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Welcome to the website dedicated to the US-Russian lab-to-lab cooperation!

This web site documents the collaboration between the nuclear weapons laboratories of the U.S. and Russia after the end of the Soviet Union. It is a companion to the book published in 2016 by the Los Alamos Historical Society on the history of this unique relationship.

We tell the story from both Russian and American perspectives. Together, they express the full spectrum of views and challenges of the times - and illustrate the achievements of this cooperation.


The History of the Lab-to-Lab

What's New

October 26, 2018
Snezhinsk scientists congratulate US colleagues on the 30th Anniversary of JVE

2018 marks thirty years from 1988, the year when the US and the Soviet Union held the Joint Verification Experiment, an entirely new way to approach issues on the agenda of US-Soviet arms control process. JVE left a profound imprint on the US and Soviet/Russian nuclear weapons communities. In 2013, the DOE and Rosatom sent their delegations to the Nevada Test Site to celebrate the 25 anniversary of this unique event. In 2018, the most notable feature of the 30th anniversary has been official silence on both sides. The spirit of JVE is still alive though - in the hearts and mind of the scientists.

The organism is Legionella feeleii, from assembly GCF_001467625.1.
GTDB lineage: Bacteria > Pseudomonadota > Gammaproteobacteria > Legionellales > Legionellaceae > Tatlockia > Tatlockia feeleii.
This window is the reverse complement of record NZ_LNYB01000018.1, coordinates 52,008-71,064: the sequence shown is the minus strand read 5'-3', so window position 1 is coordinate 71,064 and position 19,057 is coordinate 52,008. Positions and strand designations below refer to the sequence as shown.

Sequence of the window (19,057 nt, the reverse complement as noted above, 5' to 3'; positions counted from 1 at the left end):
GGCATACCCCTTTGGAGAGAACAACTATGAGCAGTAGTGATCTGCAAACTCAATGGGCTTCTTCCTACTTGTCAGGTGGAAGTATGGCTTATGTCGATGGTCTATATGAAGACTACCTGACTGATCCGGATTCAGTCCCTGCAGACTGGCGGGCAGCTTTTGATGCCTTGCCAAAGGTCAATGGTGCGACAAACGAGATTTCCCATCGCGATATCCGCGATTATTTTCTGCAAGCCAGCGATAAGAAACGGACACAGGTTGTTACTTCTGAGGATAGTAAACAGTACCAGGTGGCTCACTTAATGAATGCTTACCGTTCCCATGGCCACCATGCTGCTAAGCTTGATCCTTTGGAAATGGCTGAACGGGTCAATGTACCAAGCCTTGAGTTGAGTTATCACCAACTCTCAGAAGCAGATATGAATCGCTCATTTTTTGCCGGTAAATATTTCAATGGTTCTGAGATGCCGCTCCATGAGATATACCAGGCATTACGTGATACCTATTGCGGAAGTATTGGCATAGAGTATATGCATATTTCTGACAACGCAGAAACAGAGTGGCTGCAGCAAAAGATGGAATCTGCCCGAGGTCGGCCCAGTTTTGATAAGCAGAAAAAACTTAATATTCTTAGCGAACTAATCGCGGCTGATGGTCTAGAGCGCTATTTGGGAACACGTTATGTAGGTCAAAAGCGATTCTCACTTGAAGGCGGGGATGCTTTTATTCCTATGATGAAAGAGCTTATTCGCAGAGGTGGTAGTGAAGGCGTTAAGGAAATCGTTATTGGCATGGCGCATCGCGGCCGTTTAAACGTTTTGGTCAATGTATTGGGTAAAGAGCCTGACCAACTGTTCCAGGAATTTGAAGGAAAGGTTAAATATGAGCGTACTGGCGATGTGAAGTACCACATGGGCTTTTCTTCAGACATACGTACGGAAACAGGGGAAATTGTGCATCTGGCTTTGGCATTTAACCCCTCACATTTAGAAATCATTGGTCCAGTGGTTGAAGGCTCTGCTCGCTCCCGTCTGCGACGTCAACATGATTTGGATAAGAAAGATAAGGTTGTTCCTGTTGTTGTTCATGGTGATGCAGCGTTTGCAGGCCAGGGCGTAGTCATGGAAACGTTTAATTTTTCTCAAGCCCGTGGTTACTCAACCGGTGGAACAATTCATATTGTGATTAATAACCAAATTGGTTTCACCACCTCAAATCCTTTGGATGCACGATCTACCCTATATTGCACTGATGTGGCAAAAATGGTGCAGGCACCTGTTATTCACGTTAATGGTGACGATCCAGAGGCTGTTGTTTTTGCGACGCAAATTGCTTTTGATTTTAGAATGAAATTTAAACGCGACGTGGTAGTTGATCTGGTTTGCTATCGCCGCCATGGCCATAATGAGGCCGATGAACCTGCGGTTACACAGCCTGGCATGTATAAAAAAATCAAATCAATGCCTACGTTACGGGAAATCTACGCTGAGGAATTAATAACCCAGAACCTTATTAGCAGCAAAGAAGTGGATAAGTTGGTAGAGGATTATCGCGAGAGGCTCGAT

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Lab-to-Lab cooperation

The story begins in February 1992, barely two months after the breakup of the Soviet Union, when the Russian nuclear weapons laboratory directors visited Lawrence Livermore National Laboratory (LLNL) and Los Alamos National Laboratory (LANL).

Two weeks later, LLNL Director John Nuckolls and LANL Director Siegfried Hecker visited the Russian analogues to American labs, Russian Federal Nuclear Center- VNIIEF and Russian Federal Nuclear Center-VNIITF, in the formerly secret cities of Sarov and Snezhinsk.

In September next year, LANL and VNIIEF scientists conducted the first joint experiment using an explosive magnetic generator designed in Sarov. Dozens and hundreds joint endeavors followed suite.

More about lab-to-lab in a 15-min video (courtesy of CISAC)